A Lady Writing a Letter with her Maid (1670-1671) is one of Vermmer’s essential theme of revealing the universal within the domain of the commonplace.I have chosen this wonderful painting because the essence of it led us the impression of being inside of it.
One of the reasons why I have decided to work in this canvas is Vermeer use of “the points of light” technique by eliminating aditional objects. I liked it because it seems to be a simply painting. The use of colours not so vivid envolves us into a placid atmosphere full of calm. One of the concepts I like most, is the strong contrast between the maid and the mistress. The maid appears in statuesque way, while the lady is trying to write the letter. The use of strong light outlines play with the viewer’s eye, that lead first to the maidand later on to the mistress as the focal point of the painting.
Moreover, Vermeer avoids direct narrative content, giving us the chance of having a free interpretation of what is happening in the context of the painting, something I like as a ‘scape’ of playing with our imagination. I think that this painting can give me the opportunity to ‘travel’ through my imagination and write a good short tale about it.
‘LADY WRITING A LETTER WITH HER MAID’
This painting exemplifies Vermeer’s essential theme of revealing the universal within the domain of the commonplace. By avoiding anecdote, he achieved a sense of timelessness in his work. nThe representation of universal truths was achieved by eliminating aditional objects and through the delicated manipulation of light, color and perspective. nThe painting presents an apparently simple composition. The placid scene with its muted colors suggests no activity or hint of interruption.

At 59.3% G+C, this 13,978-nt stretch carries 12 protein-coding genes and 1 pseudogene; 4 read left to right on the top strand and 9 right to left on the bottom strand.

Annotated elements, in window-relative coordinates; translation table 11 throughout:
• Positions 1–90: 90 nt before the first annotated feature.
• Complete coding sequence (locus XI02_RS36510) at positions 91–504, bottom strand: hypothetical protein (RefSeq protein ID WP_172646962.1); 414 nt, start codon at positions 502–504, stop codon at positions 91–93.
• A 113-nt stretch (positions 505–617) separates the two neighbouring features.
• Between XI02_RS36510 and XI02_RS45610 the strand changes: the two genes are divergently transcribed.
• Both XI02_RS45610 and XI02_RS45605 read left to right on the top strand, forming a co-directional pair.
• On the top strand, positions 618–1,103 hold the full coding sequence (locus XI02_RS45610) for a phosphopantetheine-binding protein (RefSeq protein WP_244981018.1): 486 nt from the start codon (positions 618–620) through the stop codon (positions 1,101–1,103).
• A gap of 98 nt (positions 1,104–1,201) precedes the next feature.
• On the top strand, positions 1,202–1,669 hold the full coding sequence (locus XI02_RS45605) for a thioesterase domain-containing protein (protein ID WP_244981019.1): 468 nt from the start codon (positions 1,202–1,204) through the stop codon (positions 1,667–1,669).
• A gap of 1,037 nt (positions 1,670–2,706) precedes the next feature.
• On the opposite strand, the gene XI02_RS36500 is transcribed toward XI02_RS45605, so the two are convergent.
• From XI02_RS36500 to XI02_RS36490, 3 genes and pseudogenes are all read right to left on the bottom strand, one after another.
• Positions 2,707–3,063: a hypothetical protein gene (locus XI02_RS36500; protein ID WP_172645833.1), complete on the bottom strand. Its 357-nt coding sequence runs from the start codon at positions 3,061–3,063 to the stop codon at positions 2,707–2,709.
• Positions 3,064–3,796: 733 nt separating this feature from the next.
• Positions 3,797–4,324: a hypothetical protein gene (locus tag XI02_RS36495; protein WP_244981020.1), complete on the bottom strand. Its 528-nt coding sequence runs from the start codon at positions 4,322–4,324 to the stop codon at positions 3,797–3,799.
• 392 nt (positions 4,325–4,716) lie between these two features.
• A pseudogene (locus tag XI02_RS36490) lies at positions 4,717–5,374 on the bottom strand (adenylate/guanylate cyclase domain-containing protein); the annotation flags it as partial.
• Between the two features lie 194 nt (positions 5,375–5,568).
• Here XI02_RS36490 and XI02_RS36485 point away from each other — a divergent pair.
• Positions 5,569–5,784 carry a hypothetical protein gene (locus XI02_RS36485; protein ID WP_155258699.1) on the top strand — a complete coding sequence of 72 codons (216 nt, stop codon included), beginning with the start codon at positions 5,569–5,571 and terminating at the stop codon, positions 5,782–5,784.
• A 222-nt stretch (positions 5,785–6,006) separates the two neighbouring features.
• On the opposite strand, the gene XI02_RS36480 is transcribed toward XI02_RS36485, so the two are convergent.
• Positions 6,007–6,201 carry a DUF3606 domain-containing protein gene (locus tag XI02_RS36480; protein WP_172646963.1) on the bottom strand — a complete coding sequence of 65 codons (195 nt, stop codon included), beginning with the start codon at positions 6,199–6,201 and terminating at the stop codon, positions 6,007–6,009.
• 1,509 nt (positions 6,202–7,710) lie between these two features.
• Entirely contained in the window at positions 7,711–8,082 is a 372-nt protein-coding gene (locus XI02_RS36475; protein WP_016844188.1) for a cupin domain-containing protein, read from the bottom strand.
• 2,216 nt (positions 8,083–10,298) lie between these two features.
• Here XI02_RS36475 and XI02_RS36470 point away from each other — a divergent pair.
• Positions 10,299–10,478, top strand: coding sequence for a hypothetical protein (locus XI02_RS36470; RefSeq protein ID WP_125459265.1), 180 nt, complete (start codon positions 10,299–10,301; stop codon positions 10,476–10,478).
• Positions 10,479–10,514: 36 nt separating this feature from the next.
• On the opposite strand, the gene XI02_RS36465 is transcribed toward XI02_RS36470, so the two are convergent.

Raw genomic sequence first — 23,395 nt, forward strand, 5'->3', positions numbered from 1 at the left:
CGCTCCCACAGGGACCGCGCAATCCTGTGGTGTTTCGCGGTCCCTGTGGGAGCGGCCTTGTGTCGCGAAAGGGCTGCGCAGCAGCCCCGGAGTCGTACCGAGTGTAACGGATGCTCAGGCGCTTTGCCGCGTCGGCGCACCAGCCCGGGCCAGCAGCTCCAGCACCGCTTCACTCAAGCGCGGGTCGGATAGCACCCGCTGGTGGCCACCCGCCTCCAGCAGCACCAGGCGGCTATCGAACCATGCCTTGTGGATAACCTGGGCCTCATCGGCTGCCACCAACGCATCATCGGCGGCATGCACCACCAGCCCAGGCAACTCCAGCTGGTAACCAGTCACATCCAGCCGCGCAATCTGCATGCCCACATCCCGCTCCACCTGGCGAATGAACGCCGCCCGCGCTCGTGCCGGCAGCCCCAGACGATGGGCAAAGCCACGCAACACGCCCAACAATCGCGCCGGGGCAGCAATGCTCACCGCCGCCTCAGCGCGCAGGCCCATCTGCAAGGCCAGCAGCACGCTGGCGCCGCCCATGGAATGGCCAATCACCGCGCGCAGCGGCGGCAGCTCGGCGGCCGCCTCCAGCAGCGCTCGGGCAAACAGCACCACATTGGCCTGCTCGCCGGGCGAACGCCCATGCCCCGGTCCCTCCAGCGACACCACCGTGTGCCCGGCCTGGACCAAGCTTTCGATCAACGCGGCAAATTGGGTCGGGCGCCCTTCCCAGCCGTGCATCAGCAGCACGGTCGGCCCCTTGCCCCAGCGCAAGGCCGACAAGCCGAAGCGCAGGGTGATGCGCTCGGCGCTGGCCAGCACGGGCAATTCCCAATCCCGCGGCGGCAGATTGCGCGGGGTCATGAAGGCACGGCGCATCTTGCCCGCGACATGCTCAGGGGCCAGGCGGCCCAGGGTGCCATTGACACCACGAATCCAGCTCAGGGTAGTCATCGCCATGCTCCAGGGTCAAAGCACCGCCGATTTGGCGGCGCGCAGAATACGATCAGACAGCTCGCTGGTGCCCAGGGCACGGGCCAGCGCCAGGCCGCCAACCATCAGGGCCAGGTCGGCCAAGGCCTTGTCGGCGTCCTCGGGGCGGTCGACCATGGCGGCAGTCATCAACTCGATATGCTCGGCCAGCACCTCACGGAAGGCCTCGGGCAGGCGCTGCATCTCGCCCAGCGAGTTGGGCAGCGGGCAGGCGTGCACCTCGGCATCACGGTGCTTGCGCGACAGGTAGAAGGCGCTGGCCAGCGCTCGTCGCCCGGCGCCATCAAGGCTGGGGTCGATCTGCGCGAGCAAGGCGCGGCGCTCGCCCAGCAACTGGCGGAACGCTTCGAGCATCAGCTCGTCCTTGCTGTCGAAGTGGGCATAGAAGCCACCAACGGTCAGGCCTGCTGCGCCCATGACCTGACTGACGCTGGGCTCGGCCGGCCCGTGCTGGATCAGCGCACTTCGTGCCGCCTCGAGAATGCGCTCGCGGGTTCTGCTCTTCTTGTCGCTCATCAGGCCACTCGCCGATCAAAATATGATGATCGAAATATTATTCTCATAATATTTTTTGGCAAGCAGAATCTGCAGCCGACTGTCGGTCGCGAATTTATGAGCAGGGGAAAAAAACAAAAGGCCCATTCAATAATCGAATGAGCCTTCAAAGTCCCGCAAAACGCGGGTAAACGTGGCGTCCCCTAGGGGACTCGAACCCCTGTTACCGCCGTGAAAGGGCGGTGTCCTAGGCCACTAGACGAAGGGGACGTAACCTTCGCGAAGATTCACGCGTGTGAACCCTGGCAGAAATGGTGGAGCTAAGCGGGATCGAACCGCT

Powerful verticals and horizontals in the composition (particularly the heavy black frame of the background painting), establish a reduced backdrop that contributes to the simple atmosphere. nThere is a strong contrast between the two figures: The firm stance of the statuesque maid and the happy mistress trying to write her letter. nThe maid’s gravity is emphasized by her central position in the composition. nThe left upright of the picture frame anchors her in place while the regular folds of her clothing sustain the effect down to the floor.
In contrast, the mistress inclines dynamically on her left forearm. Her compositional placement thrusts her against the compressed space on the right side of the painting. nThe mistress is painted in precise, meticulous strokes as opposed to the handling of the brush used to represent the maid. nThe figures are joined by perspective: Lines from the upper and lower window frames proceed across the folded arms and lighted forehead of the maid, extending to a vanishing point in the left eye of the mistress.
Vermeer avoids direct narrative content: The crumpled letter on the floor in the right foreground is a clue to the missive the mistress is composing. nThe red wax seal (rediscovered only recently during a 1974 cleaning) indicates the crumpled letter was received. nSince letters were prized in the 17th century, it must have been thrown aside in anger. nAnother clue is provided in the large background painting, “The Finding of Moses“ (God’s ability to conciliate opposing factions).
These allusions have great critics to construe Vermeer’s theme as the need to achieve reconciliation, through individual effort and with faith in God’s divine plan. This spiritual reconciliation will lead to the serenity personified in the figure of the maid.
Mark Harden (1995)from: http://www.artchive.com/artchive/V/vermeer/lady_writing.jpg.html